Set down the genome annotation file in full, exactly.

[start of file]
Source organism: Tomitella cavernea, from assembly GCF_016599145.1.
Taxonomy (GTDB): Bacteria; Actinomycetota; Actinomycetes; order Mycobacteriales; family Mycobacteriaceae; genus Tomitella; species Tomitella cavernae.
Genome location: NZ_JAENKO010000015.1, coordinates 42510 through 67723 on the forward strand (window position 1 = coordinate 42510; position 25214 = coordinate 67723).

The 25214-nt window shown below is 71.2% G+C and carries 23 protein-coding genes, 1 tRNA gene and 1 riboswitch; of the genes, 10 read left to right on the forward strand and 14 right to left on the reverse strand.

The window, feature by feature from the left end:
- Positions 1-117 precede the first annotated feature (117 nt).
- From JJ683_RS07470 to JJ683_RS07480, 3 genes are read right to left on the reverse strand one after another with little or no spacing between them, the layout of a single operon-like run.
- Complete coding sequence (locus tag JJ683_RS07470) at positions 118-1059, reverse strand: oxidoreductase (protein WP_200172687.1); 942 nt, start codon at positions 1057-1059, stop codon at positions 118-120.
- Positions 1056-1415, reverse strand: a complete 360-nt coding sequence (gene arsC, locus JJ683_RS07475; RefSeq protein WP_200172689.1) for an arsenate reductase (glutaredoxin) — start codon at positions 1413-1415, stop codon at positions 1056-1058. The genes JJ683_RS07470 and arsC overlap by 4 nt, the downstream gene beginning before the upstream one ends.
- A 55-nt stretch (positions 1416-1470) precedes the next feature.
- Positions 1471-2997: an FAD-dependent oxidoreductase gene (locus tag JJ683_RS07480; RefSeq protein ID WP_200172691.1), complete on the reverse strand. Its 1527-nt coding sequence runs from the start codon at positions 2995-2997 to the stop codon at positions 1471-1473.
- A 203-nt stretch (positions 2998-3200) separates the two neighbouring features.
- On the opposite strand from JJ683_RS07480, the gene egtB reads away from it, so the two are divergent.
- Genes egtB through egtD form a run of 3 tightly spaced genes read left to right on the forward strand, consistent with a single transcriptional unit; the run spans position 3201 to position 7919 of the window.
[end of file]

Source organism: Tomitella cavernea, from assembly GCF_016599145.1.
Taxonomy (GTDB): Bacteria; Actinomycetota; Actinomycetes; order Mycobacteriales; family Mycobacteriaceae; genus Tomitella; species Tomitella cavernae.
Genome location: NZ_JAENKO010000015.1, coordinates 42510 through 67723 on the forward strand (window position 1 = coordinate 42510; position 25214 = coordinate 67723).

The 25214-nt window shown below is 71.2% G+C and carries 23 protein-coding genes, 1 tRNA gene and 1 riboswitch; of the genes, 10 read left to right on the forward strand and 14 right to left on the reverse strand.

The window, feature by feature from the left end:
- Positions 1-117 precede the first annotated feature (117 nt).
- From JJ683_RS07470 to JJ683_RS07480, 3 genes are read right to left on the reverse strand one after another with little or no spacing between them, the layout of a single operon-like run.
- Complete coding sequence (locus tag JJ683_RS07470) at positions 118-1059, reverse strand: oxidoreductase (protein WP_200172687.1); 942 nt, start codon at positions 1057-1059, stop codon at positions 118-120.
- Positions 1056-1415, reverse strand: a complete 360-nt coding sequence (gene arsC, locus JJ683_RS07475; RefSeq protein WP_200172689.1) for an arsenate reductase (glutaredoxin) — start codon at positions 1413-1415, stop codon at positions 1056-1058. The genes JJ683_RS07470 and arsC overlap by 4 nt, the downstream gene beginning before the upstream one ends.
- A 55-nt stretch (positions 1416-1470) precedes the next feature.
- Positions 1471-2997: an FAD-dependent oxidoreductase gene (locus tag JJ683_RS07480; RefSeq protein ID WP_200172691.1), complete on the reverse strand. Its 1527-nt coding sequence runs from the start codon at positions 2995-2997 to the stop codon at positions 1471-1473.
- A 203-nt stretch (positions 2998-3200) separates the two neighbouring features.
- On the opposite strand from JJ683_RS07480, the gene egtB reads away from it, so the two are divergent.
- Genes egtB through egtD form a run of 3 tightly spaced genes read left to right on the forward strand, consistent with a single transcriptional unit; the run spans position 3201 to position 7919 of the window.